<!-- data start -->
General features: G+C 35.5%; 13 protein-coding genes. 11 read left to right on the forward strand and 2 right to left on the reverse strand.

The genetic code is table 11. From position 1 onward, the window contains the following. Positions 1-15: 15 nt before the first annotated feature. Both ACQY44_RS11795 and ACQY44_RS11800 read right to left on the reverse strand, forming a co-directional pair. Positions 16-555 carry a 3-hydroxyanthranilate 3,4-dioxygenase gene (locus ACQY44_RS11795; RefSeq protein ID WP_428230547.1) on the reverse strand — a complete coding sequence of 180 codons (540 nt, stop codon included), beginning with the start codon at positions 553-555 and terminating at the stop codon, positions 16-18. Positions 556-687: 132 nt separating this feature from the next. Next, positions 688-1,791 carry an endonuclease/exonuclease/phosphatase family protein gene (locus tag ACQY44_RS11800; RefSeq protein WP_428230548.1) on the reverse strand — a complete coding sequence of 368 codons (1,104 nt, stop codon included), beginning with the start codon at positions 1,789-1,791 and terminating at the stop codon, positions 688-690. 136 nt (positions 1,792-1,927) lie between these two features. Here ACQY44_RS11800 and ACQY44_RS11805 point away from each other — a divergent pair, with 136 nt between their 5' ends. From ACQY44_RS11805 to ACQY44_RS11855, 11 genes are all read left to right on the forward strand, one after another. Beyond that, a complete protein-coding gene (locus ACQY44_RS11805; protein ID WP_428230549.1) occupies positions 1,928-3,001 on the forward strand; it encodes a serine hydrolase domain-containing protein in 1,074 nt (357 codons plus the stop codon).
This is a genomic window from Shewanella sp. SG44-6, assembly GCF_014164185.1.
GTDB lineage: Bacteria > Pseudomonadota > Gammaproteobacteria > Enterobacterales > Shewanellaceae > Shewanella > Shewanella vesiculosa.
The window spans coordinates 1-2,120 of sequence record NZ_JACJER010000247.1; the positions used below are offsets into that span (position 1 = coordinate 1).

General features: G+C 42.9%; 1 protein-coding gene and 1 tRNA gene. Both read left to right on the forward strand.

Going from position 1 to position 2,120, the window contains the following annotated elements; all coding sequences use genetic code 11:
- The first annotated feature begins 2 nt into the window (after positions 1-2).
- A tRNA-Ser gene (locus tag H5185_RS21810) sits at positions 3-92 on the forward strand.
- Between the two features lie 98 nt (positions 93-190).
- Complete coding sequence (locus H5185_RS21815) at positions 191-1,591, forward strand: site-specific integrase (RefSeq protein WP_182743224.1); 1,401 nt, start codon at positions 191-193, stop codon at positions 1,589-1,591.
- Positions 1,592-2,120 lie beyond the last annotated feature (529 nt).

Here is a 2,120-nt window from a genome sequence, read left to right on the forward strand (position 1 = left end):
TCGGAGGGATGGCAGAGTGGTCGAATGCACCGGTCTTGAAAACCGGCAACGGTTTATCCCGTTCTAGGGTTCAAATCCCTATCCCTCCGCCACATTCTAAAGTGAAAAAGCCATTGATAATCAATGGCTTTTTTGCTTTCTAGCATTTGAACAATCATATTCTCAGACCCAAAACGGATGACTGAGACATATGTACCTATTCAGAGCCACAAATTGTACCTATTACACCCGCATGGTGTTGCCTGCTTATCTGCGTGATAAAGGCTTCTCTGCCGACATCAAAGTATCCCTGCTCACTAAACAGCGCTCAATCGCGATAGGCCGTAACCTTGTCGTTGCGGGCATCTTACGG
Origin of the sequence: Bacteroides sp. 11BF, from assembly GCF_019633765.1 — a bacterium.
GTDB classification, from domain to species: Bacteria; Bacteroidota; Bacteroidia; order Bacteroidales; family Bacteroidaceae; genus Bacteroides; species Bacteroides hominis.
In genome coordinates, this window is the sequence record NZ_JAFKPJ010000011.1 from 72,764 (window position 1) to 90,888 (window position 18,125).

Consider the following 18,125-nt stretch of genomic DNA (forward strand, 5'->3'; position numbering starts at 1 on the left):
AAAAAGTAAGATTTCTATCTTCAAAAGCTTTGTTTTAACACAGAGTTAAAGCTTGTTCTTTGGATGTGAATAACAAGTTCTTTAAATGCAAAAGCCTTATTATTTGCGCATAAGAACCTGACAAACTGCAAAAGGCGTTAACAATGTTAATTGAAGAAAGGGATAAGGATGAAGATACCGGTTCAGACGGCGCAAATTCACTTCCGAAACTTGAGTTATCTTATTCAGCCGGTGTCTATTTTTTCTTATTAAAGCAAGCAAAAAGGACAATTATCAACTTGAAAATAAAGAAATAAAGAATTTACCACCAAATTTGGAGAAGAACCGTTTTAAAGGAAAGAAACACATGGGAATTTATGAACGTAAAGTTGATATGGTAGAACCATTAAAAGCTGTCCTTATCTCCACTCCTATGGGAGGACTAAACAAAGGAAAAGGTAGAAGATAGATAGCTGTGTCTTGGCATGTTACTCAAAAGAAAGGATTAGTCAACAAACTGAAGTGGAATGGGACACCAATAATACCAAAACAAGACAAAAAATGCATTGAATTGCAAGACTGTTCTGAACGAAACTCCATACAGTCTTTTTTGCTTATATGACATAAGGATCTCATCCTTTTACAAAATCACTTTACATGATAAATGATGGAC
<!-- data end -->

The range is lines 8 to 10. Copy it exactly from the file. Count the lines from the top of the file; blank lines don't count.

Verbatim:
- The first annotated feature begins 2 nt into the window (after positions 1-2).
- A tRNA-Ser gene (locus tag H5185_RS21810) sits at positions 3-92 on the forward strand.
- Between the two features lie 98 nt (positions 93-190).